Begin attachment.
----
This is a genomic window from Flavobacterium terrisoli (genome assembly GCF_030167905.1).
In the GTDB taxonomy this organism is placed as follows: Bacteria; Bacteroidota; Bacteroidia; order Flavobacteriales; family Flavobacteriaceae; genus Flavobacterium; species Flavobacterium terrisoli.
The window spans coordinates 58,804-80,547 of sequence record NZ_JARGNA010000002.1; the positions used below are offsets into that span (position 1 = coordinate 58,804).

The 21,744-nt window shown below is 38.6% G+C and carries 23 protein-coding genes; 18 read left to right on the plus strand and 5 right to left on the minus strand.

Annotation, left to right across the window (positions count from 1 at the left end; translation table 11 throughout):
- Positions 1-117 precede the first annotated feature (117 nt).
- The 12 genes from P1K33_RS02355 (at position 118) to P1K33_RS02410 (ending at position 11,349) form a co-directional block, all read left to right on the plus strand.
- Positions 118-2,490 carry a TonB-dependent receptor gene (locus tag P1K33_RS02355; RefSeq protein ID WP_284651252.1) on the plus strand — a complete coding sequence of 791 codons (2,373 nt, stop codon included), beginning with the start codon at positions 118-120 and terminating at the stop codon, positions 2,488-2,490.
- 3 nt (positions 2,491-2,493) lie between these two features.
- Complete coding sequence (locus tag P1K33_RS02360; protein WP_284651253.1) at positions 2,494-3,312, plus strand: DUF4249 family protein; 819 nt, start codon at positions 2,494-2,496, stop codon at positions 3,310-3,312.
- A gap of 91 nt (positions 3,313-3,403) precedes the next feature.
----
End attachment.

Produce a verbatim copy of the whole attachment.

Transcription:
This is a genomic window from Flavobacterium terrisoli (genome assembly GCF_030167905.1).
In the GTDB taxonomy this organism is placed as follows: Bacteria; Bacteroidota; Bacteroidia; order Flavobacteriales; family Flavobacteriaceae; genus Flavobacterium; species Flavobacterium terrisoli.
The window spans coordinates 58,804-80,547 of sequence record NZ_JARGNA010000002.1; the positions used below are offsets into that span (position 1 = coordinate 58,804).

The 21,744-nt window shown below is 38.6% G+C and carries 23 protein-coding genes; 18 read left to right on the plus strand and 5 right to left on the minus strand.

Annotation, left to right across the window (positions count from 1 at the left end; translation table 11 throughout):
- Positions 1-117 precede the first annotated feature (117 nt).
- The 12 genes from P1K33_RS02355 (at position 118) to P1K33_RS02410 (ending at position 11,349) form a co-directional block, all read left to right on the plus strand.
- Positions 118-2,490 carry a TonB-dependent receptor gene (locus tag P1K33_RS02355; RefSeq protein ID WP_284651252.1) on the plus strand — a complete coding sequence of 791 codons (2,373 nt, stop codon included), beginning with the start codon at positions 118-120 and terminating at the stop codon, positions 2,488-2,490.
- 3 nt (positions 2,491-2,493) lie between these two features.
- Complete coding sequence (locus tag P1K33_RS02360; protein WP_284651253.1) at positions 2,494-3,312, plus strand: DUF4249 family protein; 819 nt, start codon at positions 2,494-2,496, stop codon at positions 3,310-3,312.
- A gap of 91 nt (positions 3,313-3,403) precedes the next feature.